Attention is directed to the fact that plaintiff sued for the value of the *789 timber alleged to have been converted by defendant to his own use. However, the damages awarded by the judgment are based on the difference in value of the 35-acre tract, being said Lot No. 3, before and after the alleged trespass. When one wrongfully enters upon the land of another and cuts trees thereon, the owner of the land has an election of remedies. Williams v. Elm City Lumber Co., 154 N.C. 306, 70 S.E. 631; Brady v. Brady, 161 N.C. 324, 77 S.E. 235, 44 L.R.A.,N.S., 279; Richmond Cedar Works v. J. L. Roper Lumber Co., 161 N.C. 603, 77 S.E. 770; Blevens v. Kitchen Lumber Co., 207 N.C. 144, 176 S.E. 262; Bunting v. Henderson, 220 N.C. 194, 16 S.E.2d 836. Damages recoverable by plaintiffs, if any, would have to be determined on the basis therefor as alleged. Nebel v. Nebel, 241 N.C. 491, 85 S.E.2d 876; Dobias v. White, 240 N.C. 680, 83 S.E.2d 785.

Plaintiffs alleged that defendant owned land adjoining their lands on the north. Defendant admitted that he owned the land adjoining on the north the land claimed by plaintiffs but denied plaintiffs' title.

Defendant assigns as error the refusal of the court to enter judgment establishing defendant's ownership of the tract of land described in the answer. He bases his position upon finding of fact No. 6, to which no exception was taken, viz.: "According to the Clark survey in this action, beginning at the iron stake corner No. 1 on Map No. 2, pointed out by the defendant and claimed by him as his southwest corner, and running the boundaries of the tract of land claimed by defendant, the disputed area shown on Map No. 2 is included in the description of the lands claimed by the defendant in his answer." Defendant argues that since plaintiffs alleged that defendant owned the land adjoining plaintiffs' on the north and since the boundaries of defendant's tract as claimed by him include the area where the timber was cut, this in effect established defendant's title to the disputed area. This is a non sequitur. The quoted finding does not establish defendant's ownership of the land comprising the disputed area, but only that defendant claims it does.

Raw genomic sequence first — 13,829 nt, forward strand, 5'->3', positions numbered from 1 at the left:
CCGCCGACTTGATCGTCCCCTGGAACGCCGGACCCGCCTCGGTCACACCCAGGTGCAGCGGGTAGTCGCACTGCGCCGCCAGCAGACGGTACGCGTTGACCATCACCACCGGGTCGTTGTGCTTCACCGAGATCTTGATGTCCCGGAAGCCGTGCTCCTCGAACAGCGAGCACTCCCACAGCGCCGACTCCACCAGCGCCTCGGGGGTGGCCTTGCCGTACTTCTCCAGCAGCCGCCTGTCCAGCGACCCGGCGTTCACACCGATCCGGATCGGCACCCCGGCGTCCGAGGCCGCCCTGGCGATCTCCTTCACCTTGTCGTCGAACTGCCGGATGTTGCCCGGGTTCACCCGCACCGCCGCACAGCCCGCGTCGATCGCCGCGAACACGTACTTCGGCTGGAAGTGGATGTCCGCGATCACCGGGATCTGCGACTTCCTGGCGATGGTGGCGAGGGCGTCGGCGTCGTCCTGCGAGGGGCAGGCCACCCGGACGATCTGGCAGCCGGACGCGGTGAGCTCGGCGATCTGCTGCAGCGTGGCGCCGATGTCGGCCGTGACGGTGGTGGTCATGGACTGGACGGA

Defendant offered evidence bearing upon the location of the tract described in the answer. Neither the referee nor the court made specific findings of fact bearing upon defendant's evidence and contentions as to the location of his boundaries.

It is noted that the location of the lappage "of about 20 acres taken off by James Livingston Estate," specifically excepted from the boundaries described in the answer, is not shown.

Treating the defendant's answer as alleging a cross action to establish his ownership of the tract of land described therein, we note that no determination was made either by the referee or by the court of the issues raised thereby. Hence, defendant's cross action is still pending; and the cause must go back to the superior court for trial thereof. Plaintiffs may move for leave to file amended pleadings, if so advised.

For reasons stated, the judgment of the court below is reversed as to plaintiffs' action, and a new trial on defendant's cross action is ordered. This disposition vacates the findings of fact and conclusions of law of the referee.

As to plaintiffs' action: Reversed.

As to defendant's cross action: New trial.

BARNHILL, C. J., took no part in the consideration or decision of this case.